08 October 2012
Five Takeaways from the Conservative Party Conference
1. The new DFID Secretary of State, Justine Greening, makes a good first impression. And this in spite of being ambushed by me in the midst of a busy conference hotel lobby. My conclusion is based on a meeting of about 4 minutes but, hey, most of the time first impressions are right. Further highly scientific research confirms that people at Conference have lots of good things to say about her—namely that she has been a very effective Minister, has made a good start at DFID and has an inclusive style.
2. A Major NGO Food Campaign. A new large multi-NGO campaign will be unveiled in the New Year. It is great that the UK NGOs have managed to work together to develop such a broad, big and potentially engaging campaign. But will it be too late? The June 2013 London G8 agenda will be set in the next few months and it looks like the food and nutrition agenda may be delinked from the main G8 agenda. How can hunger and malnutrition be set aside by the G8? More amazingly, how can such UK electoral gold be misplaced? Campaigners, we need you to spring into action.
3. Nutrition advocates need to up their ambition. This moment in the SUN will not last for long. IDS hosted an invite-only breakfast meeting on this topic and the 10 high level participants agreed that now is the time to make major inroads on stunting: economic growth in Sub-Saharan Africa is holding up, tax revenues are up, global commitment is high, national commitment is beginning to grow, and public resources are beginning to flow, despite peaking ODA levels. But is the current energy too statist? As one participant put it: “the mood music has changed but the instruments remain the same”. There was a sense among some of the participants that the private sector interest in nutrition (and not just from the food companies) is not being sufficiently exploited—that the private sector train has left the station, but needs direction. There was also a call for new forms of financing for nutrition (see this just released ACF-IDS report by IDS Fellow Stephen Spratt on the topic). But I’m not so sure that SUN merely represents old wine in new bottles—a more enabling environment can be the spark to unlock business action.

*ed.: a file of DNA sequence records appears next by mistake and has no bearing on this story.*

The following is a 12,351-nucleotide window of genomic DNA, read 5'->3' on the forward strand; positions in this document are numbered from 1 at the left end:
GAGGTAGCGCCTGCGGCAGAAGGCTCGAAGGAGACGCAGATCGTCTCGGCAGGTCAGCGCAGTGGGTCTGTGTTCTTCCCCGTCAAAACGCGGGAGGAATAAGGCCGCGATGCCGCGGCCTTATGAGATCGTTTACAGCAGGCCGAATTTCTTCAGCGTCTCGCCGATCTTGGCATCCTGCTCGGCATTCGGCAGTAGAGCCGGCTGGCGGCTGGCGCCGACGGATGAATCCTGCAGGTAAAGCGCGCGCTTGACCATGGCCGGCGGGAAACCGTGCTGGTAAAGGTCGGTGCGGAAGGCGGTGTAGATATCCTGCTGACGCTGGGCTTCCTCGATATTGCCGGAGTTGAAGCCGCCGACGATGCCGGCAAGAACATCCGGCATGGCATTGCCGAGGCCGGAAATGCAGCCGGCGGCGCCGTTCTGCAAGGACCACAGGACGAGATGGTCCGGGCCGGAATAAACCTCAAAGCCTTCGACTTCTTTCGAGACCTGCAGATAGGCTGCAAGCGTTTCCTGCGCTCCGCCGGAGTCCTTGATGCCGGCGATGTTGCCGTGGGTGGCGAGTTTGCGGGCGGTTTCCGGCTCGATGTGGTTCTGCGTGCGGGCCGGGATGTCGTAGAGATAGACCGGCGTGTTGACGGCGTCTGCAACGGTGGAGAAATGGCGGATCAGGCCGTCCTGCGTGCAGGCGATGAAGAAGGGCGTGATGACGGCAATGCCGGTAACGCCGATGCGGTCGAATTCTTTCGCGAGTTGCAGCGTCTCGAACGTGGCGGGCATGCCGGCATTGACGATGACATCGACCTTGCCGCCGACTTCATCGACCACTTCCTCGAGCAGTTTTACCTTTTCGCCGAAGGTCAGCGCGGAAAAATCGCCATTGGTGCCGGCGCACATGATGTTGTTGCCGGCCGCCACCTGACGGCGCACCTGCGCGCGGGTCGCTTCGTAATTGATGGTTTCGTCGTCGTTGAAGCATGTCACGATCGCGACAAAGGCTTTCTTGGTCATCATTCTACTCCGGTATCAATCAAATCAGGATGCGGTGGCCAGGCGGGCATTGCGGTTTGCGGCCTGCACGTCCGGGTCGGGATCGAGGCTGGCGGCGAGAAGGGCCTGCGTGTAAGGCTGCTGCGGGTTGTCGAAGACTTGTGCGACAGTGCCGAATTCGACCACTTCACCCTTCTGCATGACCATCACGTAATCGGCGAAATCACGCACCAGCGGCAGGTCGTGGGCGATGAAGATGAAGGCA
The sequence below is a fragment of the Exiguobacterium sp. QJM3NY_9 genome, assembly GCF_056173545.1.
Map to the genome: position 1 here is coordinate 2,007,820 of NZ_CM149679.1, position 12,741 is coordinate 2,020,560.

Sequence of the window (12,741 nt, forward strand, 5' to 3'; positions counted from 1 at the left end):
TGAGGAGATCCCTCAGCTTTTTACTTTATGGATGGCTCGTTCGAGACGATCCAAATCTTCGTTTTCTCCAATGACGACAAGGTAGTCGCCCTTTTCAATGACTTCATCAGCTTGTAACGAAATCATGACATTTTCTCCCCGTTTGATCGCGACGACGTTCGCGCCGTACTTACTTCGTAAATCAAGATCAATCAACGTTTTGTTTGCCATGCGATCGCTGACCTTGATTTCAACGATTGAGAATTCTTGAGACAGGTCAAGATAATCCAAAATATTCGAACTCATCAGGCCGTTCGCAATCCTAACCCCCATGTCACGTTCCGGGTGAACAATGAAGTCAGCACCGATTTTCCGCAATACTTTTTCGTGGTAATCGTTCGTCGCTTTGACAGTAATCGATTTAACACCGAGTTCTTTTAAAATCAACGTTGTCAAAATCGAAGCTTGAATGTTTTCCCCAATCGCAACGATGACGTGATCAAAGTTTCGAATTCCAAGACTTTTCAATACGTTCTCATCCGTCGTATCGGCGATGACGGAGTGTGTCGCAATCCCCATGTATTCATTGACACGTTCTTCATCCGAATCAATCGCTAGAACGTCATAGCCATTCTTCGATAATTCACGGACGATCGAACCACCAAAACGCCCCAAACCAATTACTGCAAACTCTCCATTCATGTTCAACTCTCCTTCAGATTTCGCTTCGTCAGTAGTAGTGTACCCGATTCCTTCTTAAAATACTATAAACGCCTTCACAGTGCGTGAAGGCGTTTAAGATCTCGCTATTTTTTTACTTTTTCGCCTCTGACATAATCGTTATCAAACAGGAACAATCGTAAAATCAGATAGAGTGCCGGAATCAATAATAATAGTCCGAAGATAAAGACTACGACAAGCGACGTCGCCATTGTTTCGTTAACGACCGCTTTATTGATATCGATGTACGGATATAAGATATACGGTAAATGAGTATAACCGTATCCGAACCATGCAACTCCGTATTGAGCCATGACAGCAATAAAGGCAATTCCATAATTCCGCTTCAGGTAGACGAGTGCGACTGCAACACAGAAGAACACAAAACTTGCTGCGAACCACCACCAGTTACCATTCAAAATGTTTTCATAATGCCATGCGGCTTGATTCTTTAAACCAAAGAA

4. The Conservative Friends of International Development is a masterstroke. CFID is a voluntary organisation, with the aim of informing party members about the difference that aid can make, co-chaired by Baroness Anne Jenkin and Stephen O’Brien. It also seems to be a very effective commitment and communication mechanism for building support within the party. (Post-blog addition: The Labour Party have the much more established Labour Campaign for International Development which I seem to have missed--apologies to David Taylor in particular.)
5. Development Initiatives is kind of cool. DI monitors and analyses resource flows for development. Their Director, Tony German, and I have been co-presenters on many panels, but we have never really had a discussion beyond “can you pass that bottle of water” or “is this mike on?” I am already a consumer of many of their excellent reports (see this one on DRR), so it was good to catch up over lunch. Being a bit of a nerd, I find DI’s work (based on the premise that the right to information is a good thing) to be really interesting—unearthing accurate resource flows, analysing the fairness and effectiveness of allocations, and trying to make sense of even the most unloved official databases. As 2015 nears, the kind of work they do will become even more important. What might different MDG configurations mean for resource allocation? And how has ODA changed as a result of the Coalition Government.
The theme of the Conservative Party Conference was “Britain Can Deliver”. The last I saw of Justine Greening she was talking with journalists from the Mail on Sunday--no doubt making the case that “Aid Can Deliver”.
It’s a case that will have to be made over and over again in the next few years--without compromising our ability to be honest about when it does not work.
Posted by Lawrence Haddad at 18:55